A training film made in Wales, aimed at raising awareness of the signs of autism among front-line professionals in health and education, is being officially re-launched today in a pioneering collaboration with four European countries.
Led by a partnership between Cardiff University and Welsh Government, the film, called ‘The Birthday Party’ is designed to help professionals understand the varied ways that the signs of autism can present themselves in different children.
Dr Catherine Jones, Co-Director of the Wales Autism Research Centre at Cardiff University, said:
“The signs of autism can often be missed but it is crucial for professionals to recognise them so they can make an appropriate referral for diagnosis and obtain the right support from health, social care and education services.
“We hope that everyone who watches the new versions of our films will be able to better recognise the basic signs of autism and be aware that signs can present in different ways.”
The first edition of the film, launched in June 2017, has also been used by other training groups in the UK. It came about following the Welsh Local Government Association (WLGA) hosted National ASD Development Team’s consultation with autistic individuals, parents and carers.
Councillor Huw David (Bridgend), WLGA Spokesperson for Health and Social Care said:
“I am extremely pleased that the National ASD Development Team’s pioneering work in raising awareness of autism in Wales, along with the work of Cardiff University and other partners, has led to an international collaboration which will help to raise awareness of ASD amongst professionals in Spain, Latvia, Italy and Lithuania.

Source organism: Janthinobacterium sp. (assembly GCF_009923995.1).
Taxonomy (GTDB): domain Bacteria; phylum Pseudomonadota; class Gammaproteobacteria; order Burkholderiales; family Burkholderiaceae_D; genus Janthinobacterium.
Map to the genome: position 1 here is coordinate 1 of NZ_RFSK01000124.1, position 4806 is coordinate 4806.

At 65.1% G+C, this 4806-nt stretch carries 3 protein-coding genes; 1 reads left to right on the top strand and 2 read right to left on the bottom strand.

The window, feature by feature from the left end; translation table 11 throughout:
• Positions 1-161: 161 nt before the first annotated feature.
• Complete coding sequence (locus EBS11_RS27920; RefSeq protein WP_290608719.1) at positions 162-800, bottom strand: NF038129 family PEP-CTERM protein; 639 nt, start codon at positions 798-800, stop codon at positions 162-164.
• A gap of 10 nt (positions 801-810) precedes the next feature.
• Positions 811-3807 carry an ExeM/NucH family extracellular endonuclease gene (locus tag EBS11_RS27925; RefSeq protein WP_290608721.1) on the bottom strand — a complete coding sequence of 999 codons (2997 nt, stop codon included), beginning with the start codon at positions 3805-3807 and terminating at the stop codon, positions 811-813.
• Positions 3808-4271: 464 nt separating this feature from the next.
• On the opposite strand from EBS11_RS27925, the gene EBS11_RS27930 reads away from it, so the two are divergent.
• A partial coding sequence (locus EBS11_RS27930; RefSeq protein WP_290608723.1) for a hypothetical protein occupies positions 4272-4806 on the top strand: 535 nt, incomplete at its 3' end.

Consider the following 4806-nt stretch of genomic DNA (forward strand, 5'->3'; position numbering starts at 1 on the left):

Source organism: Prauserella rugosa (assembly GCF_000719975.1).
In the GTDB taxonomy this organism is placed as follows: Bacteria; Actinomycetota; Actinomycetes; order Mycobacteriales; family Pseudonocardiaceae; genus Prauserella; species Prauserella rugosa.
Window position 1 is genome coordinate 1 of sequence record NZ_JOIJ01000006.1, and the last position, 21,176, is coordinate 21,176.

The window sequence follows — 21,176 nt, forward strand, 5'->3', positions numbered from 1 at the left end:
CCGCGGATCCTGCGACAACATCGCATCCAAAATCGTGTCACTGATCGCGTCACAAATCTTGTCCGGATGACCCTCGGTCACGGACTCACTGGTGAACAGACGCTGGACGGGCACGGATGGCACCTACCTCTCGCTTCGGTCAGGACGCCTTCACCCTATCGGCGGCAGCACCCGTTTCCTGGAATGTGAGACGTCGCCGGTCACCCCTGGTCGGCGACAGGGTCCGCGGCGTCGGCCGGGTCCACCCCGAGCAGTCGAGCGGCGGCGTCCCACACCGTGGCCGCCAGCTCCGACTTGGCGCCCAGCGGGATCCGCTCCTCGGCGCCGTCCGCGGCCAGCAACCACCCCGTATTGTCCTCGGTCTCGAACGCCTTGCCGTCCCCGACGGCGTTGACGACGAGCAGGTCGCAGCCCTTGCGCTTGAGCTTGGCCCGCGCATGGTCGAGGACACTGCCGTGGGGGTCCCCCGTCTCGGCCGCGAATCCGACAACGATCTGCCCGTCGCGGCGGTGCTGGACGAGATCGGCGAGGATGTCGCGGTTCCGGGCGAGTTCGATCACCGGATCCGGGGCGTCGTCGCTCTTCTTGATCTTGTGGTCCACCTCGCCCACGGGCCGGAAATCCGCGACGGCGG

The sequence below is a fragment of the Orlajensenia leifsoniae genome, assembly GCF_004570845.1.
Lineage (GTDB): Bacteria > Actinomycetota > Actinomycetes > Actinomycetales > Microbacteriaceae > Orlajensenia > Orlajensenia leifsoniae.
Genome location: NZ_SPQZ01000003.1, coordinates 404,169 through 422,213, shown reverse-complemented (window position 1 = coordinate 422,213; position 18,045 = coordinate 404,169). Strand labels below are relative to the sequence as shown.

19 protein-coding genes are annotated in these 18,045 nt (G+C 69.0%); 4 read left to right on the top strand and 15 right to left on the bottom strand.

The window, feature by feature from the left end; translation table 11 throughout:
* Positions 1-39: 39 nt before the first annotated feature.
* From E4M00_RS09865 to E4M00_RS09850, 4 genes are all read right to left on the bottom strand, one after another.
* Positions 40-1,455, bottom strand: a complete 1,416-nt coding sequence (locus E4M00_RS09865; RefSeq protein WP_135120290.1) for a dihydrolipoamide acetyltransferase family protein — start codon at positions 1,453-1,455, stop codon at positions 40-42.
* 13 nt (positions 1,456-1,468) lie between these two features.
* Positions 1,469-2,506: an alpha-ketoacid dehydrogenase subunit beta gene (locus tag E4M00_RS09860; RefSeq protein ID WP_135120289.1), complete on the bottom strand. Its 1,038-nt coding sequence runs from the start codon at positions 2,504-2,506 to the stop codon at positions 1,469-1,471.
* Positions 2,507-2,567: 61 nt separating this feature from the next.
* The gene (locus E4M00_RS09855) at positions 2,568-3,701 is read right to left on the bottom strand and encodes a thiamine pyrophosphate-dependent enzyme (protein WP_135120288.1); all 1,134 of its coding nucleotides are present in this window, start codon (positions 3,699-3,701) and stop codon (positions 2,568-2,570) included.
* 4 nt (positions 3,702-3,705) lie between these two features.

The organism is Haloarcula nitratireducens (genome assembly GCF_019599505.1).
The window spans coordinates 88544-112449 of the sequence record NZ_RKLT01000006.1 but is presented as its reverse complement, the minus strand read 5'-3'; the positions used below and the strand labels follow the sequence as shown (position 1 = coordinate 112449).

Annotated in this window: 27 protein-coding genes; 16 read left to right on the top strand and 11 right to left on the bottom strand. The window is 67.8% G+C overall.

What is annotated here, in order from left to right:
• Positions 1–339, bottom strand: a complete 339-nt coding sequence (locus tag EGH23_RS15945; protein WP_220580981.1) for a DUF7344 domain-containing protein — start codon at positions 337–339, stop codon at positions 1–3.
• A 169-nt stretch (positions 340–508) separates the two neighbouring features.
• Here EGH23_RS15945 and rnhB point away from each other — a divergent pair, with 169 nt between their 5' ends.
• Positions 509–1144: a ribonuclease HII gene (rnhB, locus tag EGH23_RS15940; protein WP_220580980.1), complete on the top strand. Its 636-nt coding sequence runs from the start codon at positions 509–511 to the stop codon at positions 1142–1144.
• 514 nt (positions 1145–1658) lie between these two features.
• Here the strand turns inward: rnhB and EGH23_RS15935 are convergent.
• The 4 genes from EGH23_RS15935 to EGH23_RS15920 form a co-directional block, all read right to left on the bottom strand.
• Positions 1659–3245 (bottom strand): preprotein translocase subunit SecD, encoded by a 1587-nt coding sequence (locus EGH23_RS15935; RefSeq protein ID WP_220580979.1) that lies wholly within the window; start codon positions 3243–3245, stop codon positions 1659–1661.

“Individuals with autism are as entitled as everyone else to feel part of society, and by raising everyone’s awareness, we can contribute towards creating autism friendly environments.”
Interest in the film from other countries in Europe has led to a collaboration with Spain, Italy, Latvia and Lithuania. This collaborative project is sponsored by the Economic and Social Research Council.
In each country, charity and university partners formed a team together with advisors from the autism community. The result is new editions of the English and Welsh films and new translations in Spanish, Italian, Latvian and Lithuanian. It will also join other training materials in education as part of the Welsh Government’s Learning with Autism Programme in schools.
Līga Bērziņa, Chair of the Latvian Autism Association, said:
"Within Latvia there has been a general lack of understanding by educational professionals about how to recognise and support the signs of autism. Autistic children have been excluded from school simply because their behaviours were not understood. The Latvian version of the Birthday Party film is already having significant impact in educating practitioners and changing attitudes. We are beginning to use the film, along with other Cardiff University and Welsh Government resources, within medical practice at the Children’s Clinical University Hospital and in teacher training.”
Primarily aimed at professionals, the film can also be accessed online by the wider public at www.autismchildsigns.com.